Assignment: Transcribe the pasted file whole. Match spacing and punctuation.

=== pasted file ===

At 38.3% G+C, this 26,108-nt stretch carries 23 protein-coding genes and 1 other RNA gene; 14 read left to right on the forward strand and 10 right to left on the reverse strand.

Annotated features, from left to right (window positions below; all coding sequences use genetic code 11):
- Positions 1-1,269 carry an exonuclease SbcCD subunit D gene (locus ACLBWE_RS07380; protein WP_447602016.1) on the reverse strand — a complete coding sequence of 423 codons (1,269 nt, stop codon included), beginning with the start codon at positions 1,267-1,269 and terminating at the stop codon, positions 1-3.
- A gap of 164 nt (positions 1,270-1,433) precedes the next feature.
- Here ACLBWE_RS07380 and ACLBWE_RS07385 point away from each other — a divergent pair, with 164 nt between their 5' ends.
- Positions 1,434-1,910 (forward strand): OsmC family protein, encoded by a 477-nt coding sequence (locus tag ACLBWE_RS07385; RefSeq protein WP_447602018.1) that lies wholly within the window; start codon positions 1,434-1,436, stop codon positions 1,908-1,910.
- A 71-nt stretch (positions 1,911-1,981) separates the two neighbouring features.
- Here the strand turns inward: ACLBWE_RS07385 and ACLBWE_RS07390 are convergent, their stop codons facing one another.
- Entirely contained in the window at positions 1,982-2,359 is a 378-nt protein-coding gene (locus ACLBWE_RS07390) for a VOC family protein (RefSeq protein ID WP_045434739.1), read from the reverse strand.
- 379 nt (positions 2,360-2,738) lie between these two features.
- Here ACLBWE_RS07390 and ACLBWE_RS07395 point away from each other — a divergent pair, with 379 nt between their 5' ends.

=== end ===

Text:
At 38.3% G+C, this 26,108-nt stretch carries 23 protein-coding genes and 1 other RNA gene; 14 read left to right on the forward strand and 10 right to left on the reverse strand.

Annotated features, from left to right (window positions below; all coding sequences use genetic code 11):
- Positions 1-1,269 carry an exonuclease SbcCD subunit D gene (locus ACLBWE_RS07380; protein WP_447602016.1) on the reverse strand — a complete coding sequence of 423 codons (1,269 nt, stop codon included), beginning with the start codon at positions 1,267-1,269 and terminating at the stop codon, positions 1-3.
- A gap of 164 nt (positions 1,270-1,433) precedes the next feature.
- Here ACLBWE_RS07380 and ACLBWE_RS07385 point away from each other — a divergent pair, with 164 nt between their 5' ends.
- Positions 1,434-1,910 (forward strand): OsmC family protein, encoded by a 477-nt coding sequence (locus tag ACLBWE_RS07385; RefSeq protein WP_447602018.1) that lies wholly within the window; start codon positions 1,434-1,436, stop codon positions 1,908-1,910.
- A 71-nt stretch (positions 1,911-1,981) separates the two neighbouring features.
- Here the strand turns inward: ACLBWE_RS07385 and ACLBWE_RS07390 are convergent, their stop codons facing one another.
- Entirely contained in the window at positions 1,982-2,359 is a 378-nt protein-coding gene (locus ACLBWE_RS07390) for a VOC family protein (RefSeq protein ID WP_045434739.1), read from the reverse strand.
- 379 nt (positions 2,360-2,738) lie between these two features.
- Here ACLBWE_RS07390 and ACLBWE_RS07395 point away from each other — a divergent pair, with 379 nt between their 5' ends.